Advanced search
Start date
Betweenand

Mechanisms responsible for assembly of aquatic communities by condition-dependent dispersal

Grant number: 17/16650-5
Support type:Scholarships in Brazil - Post-Doctorate
Effective date (Start): November 01, 2017
Effective date (End): October 31, 2020
Field of knowledge:Biological Sciences - Ecology
Principal Investigator:Tadeu de Siqueira Barros
Grantee:Alison Carlos Wunderlich
Home Institution: Instituto de Biociências (IB). Universidade Estadual Paulista (UNESP). Campus de Rio Claro. Rio Claro , SP, Brazil

Abstract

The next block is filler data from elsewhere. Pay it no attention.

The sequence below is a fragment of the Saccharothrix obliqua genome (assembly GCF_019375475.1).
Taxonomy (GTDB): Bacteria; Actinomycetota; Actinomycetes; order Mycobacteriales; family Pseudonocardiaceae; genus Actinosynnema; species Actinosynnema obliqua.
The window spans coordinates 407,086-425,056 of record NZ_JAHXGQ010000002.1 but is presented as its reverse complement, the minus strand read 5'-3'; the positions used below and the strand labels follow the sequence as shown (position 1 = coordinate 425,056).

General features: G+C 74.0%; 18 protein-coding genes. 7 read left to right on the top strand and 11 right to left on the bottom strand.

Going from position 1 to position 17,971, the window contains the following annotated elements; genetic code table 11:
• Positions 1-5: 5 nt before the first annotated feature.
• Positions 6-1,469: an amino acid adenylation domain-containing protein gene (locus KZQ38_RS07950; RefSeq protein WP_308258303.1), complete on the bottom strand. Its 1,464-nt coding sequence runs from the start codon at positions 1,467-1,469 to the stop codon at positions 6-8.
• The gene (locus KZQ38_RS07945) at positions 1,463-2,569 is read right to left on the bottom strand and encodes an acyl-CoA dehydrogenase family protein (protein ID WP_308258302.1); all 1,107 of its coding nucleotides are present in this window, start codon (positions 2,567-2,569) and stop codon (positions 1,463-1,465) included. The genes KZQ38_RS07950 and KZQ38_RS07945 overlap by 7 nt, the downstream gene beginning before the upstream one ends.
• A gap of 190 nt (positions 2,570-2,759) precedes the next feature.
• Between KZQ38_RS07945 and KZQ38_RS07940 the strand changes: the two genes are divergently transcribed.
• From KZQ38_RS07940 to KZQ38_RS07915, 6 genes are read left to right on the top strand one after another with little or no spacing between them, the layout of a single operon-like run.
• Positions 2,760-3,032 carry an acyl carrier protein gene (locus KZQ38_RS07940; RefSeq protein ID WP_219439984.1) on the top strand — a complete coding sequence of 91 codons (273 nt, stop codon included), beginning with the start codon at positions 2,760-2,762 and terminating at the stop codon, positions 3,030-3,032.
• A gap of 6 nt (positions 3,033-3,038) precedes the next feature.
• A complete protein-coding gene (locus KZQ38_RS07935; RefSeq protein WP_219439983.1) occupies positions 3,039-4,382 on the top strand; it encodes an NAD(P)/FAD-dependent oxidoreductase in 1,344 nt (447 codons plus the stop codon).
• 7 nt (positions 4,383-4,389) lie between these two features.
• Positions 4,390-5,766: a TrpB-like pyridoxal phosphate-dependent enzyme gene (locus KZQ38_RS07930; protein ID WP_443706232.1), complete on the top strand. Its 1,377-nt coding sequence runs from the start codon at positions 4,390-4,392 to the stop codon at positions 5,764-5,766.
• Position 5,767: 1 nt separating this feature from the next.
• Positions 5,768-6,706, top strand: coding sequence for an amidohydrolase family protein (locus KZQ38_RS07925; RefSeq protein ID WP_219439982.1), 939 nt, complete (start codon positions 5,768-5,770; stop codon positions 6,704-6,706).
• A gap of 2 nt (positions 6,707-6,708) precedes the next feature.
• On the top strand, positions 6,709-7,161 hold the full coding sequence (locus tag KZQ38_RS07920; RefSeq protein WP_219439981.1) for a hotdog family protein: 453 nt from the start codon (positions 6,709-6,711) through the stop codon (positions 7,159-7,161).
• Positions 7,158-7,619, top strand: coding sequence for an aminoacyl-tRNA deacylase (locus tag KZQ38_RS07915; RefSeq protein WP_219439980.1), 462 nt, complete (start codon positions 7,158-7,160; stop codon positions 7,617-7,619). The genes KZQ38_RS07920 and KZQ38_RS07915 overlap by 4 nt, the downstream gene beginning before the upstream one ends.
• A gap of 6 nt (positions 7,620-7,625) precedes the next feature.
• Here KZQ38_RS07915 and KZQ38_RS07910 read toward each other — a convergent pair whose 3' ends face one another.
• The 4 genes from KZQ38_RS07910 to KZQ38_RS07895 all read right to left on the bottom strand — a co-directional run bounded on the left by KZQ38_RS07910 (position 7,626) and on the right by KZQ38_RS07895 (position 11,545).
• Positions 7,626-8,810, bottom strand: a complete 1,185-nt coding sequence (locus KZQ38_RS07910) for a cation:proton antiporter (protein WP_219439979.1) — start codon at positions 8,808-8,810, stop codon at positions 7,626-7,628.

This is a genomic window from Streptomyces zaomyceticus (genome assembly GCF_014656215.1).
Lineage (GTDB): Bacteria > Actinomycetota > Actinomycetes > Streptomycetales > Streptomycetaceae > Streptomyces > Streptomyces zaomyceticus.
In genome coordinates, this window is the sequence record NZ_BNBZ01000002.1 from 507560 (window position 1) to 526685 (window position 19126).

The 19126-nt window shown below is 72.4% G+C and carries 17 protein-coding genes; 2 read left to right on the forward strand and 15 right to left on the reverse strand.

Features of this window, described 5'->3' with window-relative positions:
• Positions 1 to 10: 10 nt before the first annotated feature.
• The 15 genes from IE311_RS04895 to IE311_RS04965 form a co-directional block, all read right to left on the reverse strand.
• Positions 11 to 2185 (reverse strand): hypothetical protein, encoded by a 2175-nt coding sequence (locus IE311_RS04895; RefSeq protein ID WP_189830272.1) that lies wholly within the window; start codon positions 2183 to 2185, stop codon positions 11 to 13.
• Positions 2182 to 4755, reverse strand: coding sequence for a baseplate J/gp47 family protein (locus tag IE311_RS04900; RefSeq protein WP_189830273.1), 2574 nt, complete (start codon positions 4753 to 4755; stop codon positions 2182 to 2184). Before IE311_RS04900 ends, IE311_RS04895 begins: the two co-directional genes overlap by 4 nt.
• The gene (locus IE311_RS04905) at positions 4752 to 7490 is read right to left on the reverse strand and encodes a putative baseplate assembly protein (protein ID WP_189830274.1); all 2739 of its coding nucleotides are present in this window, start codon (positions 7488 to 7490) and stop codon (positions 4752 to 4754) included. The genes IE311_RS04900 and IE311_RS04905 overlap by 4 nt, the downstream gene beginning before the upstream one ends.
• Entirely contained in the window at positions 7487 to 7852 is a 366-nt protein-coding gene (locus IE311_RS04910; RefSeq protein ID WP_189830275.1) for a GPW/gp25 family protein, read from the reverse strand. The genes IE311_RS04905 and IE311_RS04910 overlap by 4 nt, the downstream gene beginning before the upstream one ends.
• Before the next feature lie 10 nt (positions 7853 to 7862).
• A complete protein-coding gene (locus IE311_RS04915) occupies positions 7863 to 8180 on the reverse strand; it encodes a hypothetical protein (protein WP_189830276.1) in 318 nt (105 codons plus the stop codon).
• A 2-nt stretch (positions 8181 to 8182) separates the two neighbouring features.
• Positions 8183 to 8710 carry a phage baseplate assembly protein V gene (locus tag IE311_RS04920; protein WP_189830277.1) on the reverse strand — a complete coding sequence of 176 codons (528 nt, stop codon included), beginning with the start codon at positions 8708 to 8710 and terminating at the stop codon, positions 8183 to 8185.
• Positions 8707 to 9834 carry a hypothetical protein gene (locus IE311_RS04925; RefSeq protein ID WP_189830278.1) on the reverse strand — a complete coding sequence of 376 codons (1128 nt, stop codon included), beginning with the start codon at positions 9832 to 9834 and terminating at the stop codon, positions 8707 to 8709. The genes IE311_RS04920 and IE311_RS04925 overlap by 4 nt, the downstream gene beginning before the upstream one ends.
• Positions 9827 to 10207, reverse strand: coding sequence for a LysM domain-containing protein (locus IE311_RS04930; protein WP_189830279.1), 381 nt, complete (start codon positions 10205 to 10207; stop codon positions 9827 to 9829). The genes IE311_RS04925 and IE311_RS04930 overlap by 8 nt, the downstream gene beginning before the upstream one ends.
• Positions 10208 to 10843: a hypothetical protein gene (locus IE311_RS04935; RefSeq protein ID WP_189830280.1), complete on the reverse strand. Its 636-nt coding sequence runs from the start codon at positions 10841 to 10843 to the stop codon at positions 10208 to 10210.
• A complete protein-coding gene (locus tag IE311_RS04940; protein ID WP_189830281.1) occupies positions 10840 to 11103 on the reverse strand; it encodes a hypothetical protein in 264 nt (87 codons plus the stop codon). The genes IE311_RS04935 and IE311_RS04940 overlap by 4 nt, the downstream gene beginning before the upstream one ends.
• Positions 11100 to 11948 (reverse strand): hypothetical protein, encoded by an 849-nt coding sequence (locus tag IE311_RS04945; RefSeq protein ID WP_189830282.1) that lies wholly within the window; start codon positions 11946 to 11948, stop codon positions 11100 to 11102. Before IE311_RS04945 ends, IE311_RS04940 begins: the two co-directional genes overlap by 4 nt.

Dispersal is a process that determines ecological and evolutionary patterns, and it is intimately associated with habitat selection. The movement behaviour and dispersal of individuals is a condition-dependent and, informed processes, in which the dispersers respond to habitat quality and resources availability of the natal site and environment. Yet, the use of informations such as density, chemicals or abiotic conditions is highly advantageous during all three stages of dispersal (emigration, transition, immigration) and can be used to trigger dispersal and movement decisions. Although many studies have shown that the dispersal is a condition-dependent process, the responsible triggers for dispersing individuals between their birthplace and a new habitat are still not well understood. Therefore, we aim to investigate the triggers involved in the dispersal dynamics and habitat selection using a host-parasite system as a model and, focusing on free-swimming ciliated larvae (i.e. oncomiracidia) as a dispersing stage of the ectoparasite species. Our prediction is that the variation in the total abundance, richness, and dissimilarity of ectoparasite species among the parasitized and non-parasitized hosts can be explained and estimated by the measurable characteristics of the host, such as size, density, and nutritional status. Our ideas are based on the hypothesis of host heterogeneity that the individual host within a species can vary in relation to the resources and risks that they offer during the colonization of the new parasites in adult and larval form. In this case, the host quality (i.e., analogous to habitat patches for parasites) can be used as a key feature in predicting the dynamics of ectoparasite dispersal among hosts. Thus, we will use a tilapia-monogenoidea system as our experimental model to test the hypothesis that the dispersal of oncomiracidia is condition-dependent and, to bring new ideas to light on the role of dispersal in the assembly of aquatic communities with strong interaction between species. (AU)